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In this Stack Overflow answer, an editor changed my sentence:

Not as simply as that, unfortunately.

to:

Not as simple as that, unfortunately.

The original question was:

Is there any way to get the following to work?

I used the adverb form because I wanted to convey ‘it is possible, although not in a manner as simple as the one described in your question’. I understand that the adjective form used by the editor is correct, but is the adverb form incorrect or unusual?

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I think the editor was wrong to change your text, but I can see how he might have misconstrued it, because it is so far from the question. –  Colin Fine Nov 10 '11 at 12:17
    
I think grammatically speaking the question doesn't really connect with either answer, and to be honest I can't think of a reasonably short way to paraphrase either. The best I can come up with is that the editor's version stands in for "[The way to get it to work is] not as simple as [the way it's currently implemented]", which converts to "[It's] not as simple as [that]". Any paraphrasing using the word simply would probably be much more convoluted. –  FumbleFingers Nov 10 '11 at 12:59
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@FumbleFingers Hmm, I see what you mean. Would ‘You can’t solve it as simply as you are expecting’ be correct? I do agree that ‘It’s not as simple as that’ is probably what the editor meant and likely the best choice. –  Bavarious Nov 10 '11 at 16:13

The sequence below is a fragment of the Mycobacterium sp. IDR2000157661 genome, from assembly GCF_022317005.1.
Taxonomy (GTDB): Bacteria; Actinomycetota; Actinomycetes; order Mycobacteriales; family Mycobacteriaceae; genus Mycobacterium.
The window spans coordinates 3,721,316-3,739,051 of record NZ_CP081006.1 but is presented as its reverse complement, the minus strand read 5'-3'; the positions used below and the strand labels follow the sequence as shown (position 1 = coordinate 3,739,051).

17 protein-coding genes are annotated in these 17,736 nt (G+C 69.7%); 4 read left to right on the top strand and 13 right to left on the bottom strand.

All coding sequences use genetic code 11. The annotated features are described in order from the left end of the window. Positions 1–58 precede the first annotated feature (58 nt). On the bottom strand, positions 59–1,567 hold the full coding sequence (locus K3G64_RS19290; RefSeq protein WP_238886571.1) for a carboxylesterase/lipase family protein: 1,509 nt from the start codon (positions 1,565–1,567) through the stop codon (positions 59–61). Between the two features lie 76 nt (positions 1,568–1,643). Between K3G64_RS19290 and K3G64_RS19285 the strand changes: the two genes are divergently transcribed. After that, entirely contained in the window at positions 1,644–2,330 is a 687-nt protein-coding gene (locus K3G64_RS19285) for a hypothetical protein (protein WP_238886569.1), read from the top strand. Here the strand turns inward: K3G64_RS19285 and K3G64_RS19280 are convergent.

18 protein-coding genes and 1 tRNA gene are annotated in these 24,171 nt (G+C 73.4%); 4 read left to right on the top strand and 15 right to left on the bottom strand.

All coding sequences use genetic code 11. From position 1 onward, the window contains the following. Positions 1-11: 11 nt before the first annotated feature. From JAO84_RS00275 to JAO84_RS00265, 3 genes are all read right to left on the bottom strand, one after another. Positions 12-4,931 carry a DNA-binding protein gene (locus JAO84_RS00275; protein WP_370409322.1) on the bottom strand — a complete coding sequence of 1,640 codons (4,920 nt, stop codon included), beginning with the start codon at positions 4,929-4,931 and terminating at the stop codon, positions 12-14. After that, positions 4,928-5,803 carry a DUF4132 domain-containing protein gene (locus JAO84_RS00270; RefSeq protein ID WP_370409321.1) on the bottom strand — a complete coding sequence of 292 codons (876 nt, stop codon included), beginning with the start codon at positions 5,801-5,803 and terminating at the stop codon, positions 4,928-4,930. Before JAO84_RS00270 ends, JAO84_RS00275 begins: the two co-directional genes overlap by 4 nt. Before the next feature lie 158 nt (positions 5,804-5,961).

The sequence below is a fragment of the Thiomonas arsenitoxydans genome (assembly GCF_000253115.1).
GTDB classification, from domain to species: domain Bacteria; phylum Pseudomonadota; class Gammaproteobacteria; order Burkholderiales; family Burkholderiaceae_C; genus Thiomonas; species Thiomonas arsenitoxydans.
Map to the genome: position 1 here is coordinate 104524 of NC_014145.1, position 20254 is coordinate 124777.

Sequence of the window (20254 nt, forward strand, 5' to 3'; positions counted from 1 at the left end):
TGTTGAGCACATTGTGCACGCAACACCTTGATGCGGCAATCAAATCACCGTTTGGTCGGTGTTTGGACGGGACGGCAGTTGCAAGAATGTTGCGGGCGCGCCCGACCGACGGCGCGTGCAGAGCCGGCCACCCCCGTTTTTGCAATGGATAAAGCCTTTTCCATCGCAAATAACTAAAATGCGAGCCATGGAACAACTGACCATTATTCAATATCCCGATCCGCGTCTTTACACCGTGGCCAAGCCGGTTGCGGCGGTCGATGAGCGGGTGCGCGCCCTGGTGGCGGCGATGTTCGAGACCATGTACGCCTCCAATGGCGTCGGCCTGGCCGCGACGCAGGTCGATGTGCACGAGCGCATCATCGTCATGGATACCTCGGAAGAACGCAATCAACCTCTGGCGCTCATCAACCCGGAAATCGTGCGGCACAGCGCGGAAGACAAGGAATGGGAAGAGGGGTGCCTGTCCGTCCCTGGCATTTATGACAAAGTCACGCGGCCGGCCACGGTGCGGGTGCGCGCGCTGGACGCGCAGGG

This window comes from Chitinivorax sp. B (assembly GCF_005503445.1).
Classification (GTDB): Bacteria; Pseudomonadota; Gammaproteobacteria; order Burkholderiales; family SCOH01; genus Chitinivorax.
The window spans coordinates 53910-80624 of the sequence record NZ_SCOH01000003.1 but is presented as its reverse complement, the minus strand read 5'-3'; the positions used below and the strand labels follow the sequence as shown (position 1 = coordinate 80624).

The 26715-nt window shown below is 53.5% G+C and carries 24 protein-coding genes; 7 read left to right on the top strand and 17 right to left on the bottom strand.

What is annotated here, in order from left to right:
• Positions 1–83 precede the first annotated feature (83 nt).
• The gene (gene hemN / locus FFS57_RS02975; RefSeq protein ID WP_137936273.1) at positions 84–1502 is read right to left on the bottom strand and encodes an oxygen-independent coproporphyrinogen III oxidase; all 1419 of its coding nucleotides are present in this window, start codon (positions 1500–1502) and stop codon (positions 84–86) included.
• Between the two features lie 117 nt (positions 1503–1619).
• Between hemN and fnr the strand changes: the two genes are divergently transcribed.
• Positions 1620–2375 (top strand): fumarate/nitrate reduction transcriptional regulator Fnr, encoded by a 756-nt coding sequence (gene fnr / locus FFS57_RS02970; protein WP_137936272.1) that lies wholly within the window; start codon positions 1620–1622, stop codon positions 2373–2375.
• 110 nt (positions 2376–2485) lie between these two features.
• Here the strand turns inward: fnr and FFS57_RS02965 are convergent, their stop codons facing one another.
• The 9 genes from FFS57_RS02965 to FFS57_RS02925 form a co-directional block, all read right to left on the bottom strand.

@FumbleFingers: I don't know what you mean. "Is there any way to get xxx to work?" "Not as simply as that" seems to me to be grammatical, consequential, and natural. –  Colin Fine Nov 11 '11 at 12:08
    
@Colin: With simply, I don't see what "that" refers back to in the original question, so grammatically it falls down for me. With simple, I just assume an omitted "It's" at the start of the reply, standing in for the way to get the following to work. I'm guessing whoever editted OP's original text was thinking along much the same lines. –  FumbleFingers Nov 11 '11 at 12:38
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1 Answer

up vote 3 down vote accepted

Both are fine. Using simple means

Not as simple as the method

while using simply means

Not as simply as how the method works.

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I think both are at least "sloppy". But at least the editor's version is easily salvaged by adding/assuming "It's" in front. –  FumbleFingers Nov 10 '11 at 13:01
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